Nationalizing a Borderland enriches understanding of ethnic conflict by examining the factors in the Austro-Hungarian province of Galicia between 1914 and 1920 that led to the rise of xenophobic nationalism and to the ethnocide of World War II. From Russian, Polish, Ukrainian, and Austrian archival sources, Prusin argues that while the violence inflicted upon Jews during that period may at first seem irrational and indiscriminate, a closer examination reveals that it was generated by traditional antisemitism and by the security concerns of the Russian and Polish militaries in the front zone. This violence, Prusin contends, served as a means of reshaping the socio-economic and political space of the province by diminishing Jewish cultural and economic influence.
Alexander Victor Prusin is a professor of history at the New Mexico Institute of Mining and Technology and the author of The Lands Between: Conflict in the East European Borderlands, 1870–1992.
“While a regional study, [Nationalizing a Borderland] is all the more important for locating the intersection between war, ethnicity, imperial collapse—and one should add collective psychic disturbance—in the creation of nation-states and the degree to which such a combination may have entirely fatal consequences for ethno-religious communities most marginal to the struggle.” —Nations and Nationalism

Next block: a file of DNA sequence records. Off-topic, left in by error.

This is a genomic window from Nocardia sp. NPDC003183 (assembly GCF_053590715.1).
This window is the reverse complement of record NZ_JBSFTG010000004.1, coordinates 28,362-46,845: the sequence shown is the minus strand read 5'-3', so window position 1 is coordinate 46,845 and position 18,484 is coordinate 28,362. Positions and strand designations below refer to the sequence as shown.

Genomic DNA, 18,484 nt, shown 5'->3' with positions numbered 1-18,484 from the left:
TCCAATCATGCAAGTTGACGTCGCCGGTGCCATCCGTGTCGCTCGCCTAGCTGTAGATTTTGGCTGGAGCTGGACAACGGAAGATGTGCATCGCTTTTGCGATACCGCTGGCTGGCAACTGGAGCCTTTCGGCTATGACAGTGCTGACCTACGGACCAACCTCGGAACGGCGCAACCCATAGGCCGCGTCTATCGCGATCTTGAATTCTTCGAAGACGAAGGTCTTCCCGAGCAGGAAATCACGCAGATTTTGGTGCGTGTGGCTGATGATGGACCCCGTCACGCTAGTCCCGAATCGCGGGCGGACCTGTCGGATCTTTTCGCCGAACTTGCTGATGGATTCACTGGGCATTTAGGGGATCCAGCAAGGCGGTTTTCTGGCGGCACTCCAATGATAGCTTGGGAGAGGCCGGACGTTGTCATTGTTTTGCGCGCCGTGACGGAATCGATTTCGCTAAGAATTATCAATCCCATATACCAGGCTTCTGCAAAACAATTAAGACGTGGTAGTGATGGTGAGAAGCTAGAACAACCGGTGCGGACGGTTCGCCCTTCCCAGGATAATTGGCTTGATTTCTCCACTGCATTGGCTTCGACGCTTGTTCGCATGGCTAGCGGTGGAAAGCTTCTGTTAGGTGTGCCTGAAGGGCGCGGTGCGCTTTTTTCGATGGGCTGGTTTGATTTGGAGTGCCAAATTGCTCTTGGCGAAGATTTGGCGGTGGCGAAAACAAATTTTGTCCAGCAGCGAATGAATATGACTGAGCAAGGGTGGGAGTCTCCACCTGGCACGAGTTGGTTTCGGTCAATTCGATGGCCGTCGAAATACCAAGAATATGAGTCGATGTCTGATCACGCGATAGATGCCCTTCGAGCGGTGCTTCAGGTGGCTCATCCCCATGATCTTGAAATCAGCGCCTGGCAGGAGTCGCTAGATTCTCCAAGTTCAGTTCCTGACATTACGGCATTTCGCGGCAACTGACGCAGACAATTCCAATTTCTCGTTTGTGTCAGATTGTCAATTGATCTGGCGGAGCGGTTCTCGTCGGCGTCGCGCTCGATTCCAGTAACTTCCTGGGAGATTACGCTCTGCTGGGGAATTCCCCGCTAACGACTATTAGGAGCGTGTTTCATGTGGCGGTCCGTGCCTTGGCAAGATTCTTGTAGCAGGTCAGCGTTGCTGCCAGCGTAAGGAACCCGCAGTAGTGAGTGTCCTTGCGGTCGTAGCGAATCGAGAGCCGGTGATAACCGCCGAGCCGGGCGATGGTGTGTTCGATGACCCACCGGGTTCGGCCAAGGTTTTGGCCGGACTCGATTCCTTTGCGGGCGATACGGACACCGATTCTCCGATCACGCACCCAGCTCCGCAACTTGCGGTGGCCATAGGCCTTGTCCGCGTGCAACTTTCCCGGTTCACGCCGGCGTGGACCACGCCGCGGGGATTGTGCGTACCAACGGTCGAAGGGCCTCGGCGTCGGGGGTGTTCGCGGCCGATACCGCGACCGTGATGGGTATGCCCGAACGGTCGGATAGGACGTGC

“Prusin has produced a well-researched monograph that should be consulted by students of the Great War, twentieth-century ethnic cleansing, and Christian-Jewish relations in Eastern Europe.” —American Historical Review
"The author explores the 'dynamics of persecution' of Galician Jewry (a very sizeable community) from the side of the Russian Empire and the emergent independent Polish state. He demonstrates that there was an interesting symmetry between their attitudes, both coming to see the Jews as a universal and lethal threat to their national interests." —John Klier, author of Imperial Russia's Jewish Question, 1855-1881